The United Nations human rights office says America's force-feeding of detained immigrants who were on a hunger strike could violate the U.N. Convention Against Torture.
The Associated Press reports the Office of the High Commissioner for Human Rights said Thursday that the force-feeding of detainees could be deemed as “ill-treatment” that violates the agreement.
The U.N.’s response comes weeks after reports surfaced that a detention facility in Texas run by Immigration and Custom’s Enforcement (ICE) was force-feeding several immigrant detainees who were on a prolonged hunger strike.
The AP reported last month that the detainees are mostly from India and Cuba and some have not eaten for more than 30 days. The detainees were reportedly force-fed through nasal tubes, which led to vomiting and “persistent nose bleeds,” an attorney told the news outlet.
ICE obtained a court order last month to begin the force-feeding and hydration of those on hunger strikes.
The Hill has reached out to ICE for comment on the U.N.’s response.
“ICE does not retaliate in any way against hunger strikers. ICE explains the negative health effects of not eating to our detainees. For their health and safety, ICE closely monitors the food and water intake of those detainees identified as being on a hunger strike,” the agency said in a statement to the AP this week.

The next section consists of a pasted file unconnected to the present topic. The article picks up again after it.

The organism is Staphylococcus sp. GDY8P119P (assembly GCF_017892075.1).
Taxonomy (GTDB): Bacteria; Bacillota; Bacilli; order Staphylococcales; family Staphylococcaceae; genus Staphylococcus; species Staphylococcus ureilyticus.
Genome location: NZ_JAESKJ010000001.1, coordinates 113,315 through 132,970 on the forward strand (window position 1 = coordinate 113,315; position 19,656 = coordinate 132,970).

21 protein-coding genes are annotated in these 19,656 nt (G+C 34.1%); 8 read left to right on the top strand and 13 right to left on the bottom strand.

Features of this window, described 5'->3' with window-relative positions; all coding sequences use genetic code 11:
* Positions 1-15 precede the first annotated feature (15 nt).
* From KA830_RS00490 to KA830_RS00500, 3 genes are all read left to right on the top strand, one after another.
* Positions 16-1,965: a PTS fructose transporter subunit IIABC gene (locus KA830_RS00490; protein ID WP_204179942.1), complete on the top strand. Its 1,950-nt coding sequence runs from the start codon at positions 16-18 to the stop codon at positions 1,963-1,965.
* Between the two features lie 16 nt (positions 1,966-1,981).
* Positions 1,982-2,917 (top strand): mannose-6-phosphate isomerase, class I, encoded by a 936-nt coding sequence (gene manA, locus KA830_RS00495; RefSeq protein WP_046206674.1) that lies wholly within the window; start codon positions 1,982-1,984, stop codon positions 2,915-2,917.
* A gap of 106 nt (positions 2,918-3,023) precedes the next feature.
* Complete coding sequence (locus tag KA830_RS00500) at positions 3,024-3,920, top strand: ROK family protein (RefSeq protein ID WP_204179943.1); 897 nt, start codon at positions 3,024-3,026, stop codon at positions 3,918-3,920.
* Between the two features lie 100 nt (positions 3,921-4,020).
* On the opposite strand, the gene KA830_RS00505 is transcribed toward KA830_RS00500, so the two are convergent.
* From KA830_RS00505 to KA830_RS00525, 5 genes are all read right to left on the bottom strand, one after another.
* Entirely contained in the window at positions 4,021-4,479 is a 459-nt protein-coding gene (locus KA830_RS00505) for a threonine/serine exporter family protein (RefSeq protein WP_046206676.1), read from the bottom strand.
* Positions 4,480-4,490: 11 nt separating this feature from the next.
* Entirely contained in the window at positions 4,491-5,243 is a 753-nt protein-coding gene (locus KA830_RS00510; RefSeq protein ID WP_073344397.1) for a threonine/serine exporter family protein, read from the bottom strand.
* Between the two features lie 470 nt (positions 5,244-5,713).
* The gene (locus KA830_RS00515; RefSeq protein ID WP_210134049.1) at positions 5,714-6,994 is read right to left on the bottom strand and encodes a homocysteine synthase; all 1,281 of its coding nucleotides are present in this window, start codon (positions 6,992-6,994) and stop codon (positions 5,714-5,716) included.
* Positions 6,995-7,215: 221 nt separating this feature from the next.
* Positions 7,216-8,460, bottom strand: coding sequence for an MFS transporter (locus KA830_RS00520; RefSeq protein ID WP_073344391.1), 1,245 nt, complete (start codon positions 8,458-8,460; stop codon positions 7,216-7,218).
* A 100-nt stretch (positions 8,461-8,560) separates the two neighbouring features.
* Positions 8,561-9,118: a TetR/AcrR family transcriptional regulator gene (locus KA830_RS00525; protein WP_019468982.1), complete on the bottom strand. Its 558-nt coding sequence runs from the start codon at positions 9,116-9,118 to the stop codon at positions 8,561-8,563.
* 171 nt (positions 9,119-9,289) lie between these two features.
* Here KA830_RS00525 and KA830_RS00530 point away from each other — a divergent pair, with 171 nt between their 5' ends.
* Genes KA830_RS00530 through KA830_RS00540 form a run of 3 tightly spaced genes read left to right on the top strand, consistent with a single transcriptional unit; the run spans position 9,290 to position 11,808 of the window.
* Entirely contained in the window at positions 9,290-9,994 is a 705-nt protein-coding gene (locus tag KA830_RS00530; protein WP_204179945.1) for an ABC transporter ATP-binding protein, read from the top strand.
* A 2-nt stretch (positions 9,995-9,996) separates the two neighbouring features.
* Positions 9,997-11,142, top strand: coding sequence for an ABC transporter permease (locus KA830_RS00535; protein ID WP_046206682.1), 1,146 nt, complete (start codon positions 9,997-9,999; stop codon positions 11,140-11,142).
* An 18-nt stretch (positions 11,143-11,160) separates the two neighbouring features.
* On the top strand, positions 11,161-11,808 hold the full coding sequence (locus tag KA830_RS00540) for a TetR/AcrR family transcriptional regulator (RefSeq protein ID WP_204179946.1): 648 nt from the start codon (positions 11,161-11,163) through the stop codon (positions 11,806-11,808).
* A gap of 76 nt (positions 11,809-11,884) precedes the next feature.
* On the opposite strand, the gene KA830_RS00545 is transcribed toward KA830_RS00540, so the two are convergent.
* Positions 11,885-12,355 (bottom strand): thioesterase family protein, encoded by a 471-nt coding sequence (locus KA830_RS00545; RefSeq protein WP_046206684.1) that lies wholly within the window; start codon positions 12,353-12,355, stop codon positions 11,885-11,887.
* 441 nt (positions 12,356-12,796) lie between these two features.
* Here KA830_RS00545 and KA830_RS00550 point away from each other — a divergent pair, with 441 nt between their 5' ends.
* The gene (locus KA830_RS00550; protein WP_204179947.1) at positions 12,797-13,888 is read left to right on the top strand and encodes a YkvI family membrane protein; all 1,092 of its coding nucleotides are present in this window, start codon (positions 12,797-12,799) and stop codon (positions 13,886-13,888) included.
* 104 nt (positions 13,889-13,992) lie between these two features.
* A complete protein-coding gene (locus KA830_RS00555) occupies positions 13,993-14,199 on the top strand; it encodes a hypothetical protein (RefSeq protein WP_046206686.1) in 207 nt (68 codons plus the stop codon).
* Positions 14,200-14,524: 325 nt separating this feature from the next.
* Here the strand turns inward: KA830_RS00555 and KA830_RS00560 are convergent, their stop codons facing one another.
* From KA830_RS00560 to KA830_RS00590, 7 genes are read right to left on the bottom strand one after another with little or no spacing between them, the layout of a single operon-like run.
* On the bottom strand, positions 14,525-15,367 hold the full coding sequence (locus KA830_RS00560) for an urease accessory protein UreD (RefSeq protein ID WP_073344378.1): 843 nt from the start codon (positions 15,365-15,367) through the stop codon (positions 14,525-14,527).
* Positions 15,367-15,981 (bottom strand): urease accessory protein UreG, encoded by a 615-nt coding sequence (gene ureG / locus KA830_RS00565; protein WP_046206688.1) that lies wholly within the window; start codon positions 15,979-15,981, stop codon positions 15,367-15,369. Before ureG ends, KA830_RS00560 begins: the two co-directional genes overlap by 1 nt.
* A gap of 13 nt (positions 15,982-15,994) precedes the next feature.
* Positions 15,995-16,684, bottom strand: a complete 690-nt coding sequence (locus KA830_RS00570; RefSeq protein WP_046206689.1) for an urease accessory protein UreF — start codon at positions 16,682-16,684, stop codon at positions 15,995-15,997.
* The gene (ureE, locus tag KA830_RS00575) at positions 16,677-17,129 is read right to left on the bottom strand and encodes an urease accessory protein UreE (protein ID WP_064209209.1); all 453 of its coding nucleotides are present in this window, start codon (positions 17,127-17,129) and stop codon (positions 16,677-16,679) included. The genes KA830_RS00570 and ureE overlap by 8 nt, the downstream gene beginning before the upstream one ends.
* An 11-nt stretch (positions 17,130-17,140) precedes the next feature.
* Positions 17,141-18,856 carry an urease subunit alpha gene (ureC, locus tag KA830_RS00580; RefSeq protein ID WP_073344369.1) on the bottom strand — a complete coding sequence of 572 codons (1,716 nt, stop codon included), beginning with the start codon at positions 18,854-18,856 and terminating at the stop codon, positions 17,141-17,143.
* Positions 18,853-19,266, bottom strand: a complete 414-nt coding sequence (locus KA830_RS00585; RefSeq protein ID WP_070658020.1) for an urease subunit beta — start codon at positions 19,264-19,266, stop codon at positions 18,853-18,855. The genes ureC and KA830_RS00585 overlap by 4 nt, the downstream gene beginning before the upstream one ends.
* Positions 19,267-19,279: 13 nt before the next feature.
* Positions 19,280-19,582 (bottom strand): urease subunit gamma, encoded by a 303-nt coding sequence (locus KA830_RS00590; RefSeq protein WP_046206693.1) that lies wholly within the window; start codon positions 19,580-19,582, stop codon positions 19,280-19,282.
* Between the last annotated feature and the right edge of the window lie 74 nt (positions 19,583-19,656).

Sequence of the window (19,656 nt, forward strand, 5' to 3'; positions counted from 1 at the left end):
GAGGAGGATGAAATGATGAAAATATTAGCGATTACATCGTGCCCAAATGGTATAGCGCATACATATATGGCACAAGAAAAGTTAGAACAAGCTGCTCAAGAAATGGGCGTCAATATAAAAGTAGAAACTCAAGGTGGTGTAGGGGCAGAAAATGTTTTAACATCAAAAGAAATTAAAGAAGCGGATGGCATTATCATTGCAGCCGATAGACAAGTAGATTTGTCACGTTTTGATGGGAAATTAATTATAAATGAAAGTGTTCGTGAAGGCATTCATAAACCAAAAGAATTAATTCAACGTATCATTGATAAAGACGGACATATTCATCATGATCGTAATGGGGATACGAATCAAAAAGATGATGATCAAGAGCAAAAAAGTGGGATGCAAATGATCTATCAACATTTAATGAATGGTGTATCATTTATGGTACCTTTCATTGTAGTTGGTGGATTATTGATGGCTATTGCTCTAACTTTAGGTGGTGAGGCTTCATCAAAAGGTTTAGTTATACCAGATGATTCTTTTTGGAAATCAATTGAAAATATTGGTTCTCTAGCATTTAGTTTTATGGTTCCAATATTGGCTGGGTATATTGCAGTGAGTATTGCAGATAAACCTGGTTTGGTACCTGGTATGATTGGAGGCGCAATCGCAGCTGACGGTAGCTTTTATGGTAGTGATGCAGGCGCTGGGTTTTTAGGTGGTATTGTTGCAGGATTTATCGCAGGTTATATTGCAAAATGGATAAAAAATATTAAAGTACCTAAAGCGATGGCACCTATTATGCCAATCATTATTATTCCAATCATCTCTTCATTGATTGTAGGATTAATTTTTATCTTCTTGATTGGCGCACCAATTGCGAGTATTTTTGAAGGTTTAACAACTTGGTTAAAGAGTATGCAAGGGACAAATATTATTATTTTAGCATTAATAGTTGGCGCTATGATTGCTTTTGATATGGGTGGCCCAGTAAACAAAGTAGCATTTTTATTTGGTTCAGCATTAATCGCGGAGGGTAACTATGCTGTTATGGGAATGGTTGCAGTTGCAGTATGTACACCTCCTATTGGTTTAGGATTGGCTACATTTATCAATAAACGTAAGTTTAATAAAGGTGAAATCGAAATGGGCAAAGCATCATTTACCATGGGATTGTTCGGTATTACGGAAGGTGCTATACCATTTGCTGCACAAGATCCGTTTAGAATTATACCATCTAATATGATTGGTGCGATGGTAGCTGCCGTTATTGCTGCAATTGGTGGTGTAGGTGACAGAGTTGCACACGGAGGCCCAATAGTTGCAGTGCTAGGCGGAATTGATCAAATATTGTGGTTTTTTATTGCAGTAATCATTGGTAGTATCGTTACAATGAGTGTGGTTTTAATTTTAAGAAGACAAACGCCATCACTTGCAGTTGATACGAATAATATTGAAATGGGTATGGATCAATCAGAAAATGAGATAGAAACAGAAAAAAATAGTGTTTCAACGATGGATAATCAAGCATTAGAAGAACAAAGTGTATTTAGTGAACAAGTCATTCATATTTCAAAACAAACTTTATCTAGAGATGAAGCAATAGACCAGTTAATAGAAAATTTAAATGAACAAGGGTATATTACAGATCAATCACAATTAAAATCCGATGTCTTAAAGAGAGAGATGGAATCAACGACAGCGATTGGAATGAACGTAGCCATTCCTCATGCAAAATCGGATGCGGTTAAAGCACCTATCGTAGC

The reports of force-feeding in the detention centers sparked outrage among several Democratic lawmakers, with 14 of them sending a letter to ICE asking for more information on the matter.
“It is critical that ICE commit to ending this practice,” read the letter organized by Rep. Veronica EscobarVeronica EscobarJan. 6 brings Democrats, Cheneys together — with GOP mostly absent In their own words: Lawmakers, staffers remember Jan. 6 insurrection Overnight Defense & National Security — Nation marks 1 year since Capitol riot MORE (D-Texas), who visited the facility in question.